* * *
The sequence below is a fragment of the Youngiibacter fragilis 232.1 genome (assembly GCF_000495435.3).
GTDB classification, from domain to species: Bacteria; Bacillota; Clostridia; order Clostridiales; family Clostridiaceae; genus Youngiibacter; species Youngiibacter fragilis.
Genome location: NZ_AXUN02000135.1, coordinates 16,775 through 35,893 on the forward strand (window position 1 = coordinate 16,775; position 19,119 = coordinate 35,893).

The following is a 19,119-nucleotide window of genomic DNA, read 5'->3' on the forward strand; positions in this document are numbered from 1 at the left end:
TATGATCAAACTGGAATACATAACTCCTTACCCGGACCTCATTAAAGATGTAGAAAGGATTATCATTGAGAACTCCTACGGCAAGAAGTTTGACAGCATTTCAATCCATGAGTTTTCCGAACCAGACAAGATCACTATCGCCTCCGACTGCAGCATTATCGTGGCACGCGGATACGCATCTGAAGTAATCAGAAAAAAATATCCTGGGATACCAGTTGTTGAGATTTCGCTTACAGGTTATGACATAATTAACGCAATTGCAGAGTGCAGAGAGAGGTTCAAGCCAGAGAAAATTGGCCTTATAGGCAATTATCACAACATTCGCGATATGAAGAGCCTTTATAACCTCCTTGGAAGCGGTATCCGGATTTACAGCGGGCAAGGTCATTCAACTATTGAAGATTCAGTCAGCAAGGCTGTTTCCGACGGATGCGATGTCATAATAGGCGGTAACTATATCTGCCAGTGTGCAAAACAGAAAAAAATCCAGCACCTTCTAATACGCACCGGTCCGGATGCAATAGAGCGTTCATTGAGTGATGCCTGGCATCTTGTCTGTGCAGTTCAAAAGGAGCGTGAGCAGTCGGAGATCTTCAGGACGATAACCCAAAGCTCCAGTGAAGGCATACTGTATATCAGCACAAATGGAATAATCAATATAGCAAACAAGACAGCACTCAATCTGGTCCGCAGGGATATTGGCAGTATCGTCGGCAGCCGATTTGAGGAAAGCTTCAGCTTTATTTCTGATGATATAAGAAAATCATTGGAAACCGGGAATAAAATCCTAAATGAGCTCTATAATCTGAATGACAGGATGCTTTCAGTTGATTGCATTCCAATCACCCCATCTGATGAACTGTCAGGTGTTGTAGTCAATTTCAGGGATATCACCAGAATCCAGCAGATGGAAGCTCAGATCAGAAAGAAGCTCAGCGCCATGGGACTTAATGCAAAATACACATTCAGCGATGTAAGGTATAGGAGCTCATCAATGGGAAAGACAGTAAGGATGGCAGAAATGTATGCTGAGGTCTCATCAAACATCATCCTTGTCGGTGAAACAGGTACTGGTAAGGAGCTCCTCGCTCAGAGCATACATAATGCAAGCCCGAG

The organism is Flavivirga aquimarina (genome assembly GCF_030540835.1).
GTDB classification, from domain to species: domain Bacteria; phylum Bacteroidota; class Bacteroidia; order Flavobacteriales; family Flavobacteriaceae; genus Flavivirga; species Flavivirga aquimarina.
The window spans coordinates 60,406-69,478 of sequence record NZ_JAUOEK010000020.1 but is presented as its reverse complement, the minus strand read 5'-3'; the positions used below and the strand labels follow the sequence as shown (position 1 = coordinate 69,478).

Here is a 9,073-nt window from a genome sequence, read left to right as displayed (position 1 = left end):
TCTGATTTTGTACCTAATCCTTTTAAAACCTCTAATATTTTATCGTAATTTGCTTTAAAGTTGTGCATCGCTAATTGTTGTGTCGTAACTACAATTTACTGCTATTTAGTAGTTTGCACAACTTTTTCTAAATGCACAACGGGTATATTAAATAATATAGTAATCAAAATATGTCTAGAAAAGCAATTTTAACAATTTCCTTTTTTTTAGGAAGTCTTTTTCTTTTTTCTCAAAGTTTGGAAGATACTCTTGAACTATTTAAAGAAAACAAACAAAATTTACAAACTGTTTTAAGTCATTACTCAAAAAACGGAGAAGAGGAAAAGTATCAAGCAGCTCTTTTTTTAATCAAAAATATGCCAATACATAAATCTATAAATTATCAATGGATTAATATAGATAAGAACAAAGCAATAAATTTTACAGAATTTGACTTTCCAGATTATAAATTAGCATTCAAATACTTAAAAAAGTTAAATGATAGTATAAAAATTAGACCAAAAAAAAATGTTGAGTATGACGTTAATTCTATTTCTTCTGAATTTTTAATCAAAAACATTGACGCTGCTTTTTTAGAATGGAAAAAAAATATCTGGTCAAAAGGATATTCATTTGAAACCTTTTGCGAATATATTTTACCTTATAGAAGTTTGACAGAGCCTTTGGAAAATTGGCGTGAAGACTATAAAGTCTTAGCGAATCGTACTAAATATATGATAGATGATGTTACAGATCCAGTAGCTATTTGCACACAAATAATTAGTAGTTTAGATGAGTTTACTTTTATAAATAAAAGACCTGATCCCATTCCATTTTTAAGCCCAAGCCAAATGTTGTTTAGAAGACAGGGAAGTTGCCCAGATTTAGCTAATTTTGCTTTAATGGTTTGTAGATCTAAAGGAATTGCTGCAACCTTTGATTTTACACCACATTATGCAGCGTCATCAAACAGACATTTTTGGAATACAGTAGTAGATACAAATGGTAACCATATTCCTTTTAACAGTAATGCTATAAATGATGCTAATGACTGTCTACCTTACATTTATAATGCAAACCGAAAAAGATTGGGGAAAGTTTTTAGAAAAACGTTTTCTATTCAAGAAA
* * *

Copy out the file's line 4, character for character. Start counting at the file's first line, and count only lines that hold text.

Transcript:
The following is a 19,119-nucleotide window of genomic DNA, read 5'->3' on the forward strand; positions in this document are numbered from 1 at the left end: